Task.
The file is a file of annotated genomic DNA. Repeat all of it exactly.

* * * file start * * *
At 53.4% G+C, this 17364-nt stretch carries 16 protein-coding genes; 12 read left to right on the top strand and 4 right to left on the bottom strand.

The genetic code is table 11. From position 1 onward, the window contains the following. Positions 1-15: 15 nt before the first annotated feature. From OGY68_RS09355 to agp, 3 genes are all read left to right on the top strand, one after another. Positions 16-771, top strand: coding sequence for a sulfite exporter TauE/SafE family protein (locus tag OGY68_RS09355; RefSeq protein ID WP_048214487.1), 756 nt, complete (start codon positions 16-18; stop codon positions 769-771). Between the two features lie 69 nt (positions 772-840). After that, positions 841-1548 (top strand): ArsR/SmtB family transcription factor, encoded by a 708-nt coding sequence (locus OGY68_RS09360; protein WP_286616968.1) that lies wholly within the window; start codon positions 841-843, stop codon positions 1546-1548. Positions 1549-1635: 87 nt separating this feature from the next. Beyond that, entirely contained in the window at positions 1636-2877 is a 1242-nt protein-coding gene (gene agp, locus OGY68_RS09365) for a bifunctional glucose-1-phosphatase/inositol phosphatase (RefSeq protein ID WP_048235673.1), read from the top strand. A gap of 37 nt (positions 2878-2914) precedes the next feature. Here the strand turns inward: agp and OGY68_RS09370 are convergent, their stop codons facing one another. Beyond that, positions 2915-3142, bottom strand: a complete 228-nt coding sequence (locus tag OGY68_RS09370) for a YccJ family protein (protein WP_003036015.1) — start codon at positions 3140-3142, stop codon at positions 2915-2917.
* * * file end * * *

At 53.4% G+C, this 17364-nt stretch carries 16 protein-coding genes; 12 read left to right on the top strand and 4 right to left on the bottom strand.

The genetic code is table 11. From position 1 onward, the window contains the following. Positions 1-15: 15 nt before the first annotated feature. From OGY68_RS09355 to agp, 3 genes are all read left to right on the top strand, one after another. Positions 16-771, top strand: coding sequence for a sulfite exporter TauE/SafE family protein (locus tag OGY68_RS09355; RefSeq protein ID WP_048214487.1), 756 nt, complete (start codon positions 16-18; stop codon positions 769-771). Between the two features lie 69 nt (positions 772-840). After that, positions 841-1548 (top strand): ArsR/SmtB family transcription factor, encoded by a 708-nt coding sequence (locus OGY68_RS09360; protein WP_286616968.1) that lies wholly within the window; start codon positions 841-843, stop codon positions 1546-1548. Positions 1549-1635: 87 nt separating this feature from the next. Beyond that, entirely contained in the window at positions 1636-2877 is a 1242-nt protein-coding gene (gene agp, locus OGY68_RS09365) for a bifunctional glucose-1-phosphatase/inositol phosphatase (RefSeq protein ID WP_048235673.1), read from the top strand. A gap of 37 nt (positions 2878-2914) precedes the next feature. Here the strand turns inward: agp and OGY68_RS09370 are convergent, their stop codons facing one another. Beyond that, positions 2915-3142, bottom strand: a complete 228-nt coding sequence (locus tag OGY68_RS09370) for a YccJ family protein (protein WP_003036015.1) — start codon at positions 3140-3142, stop codon at positions 2915-2917.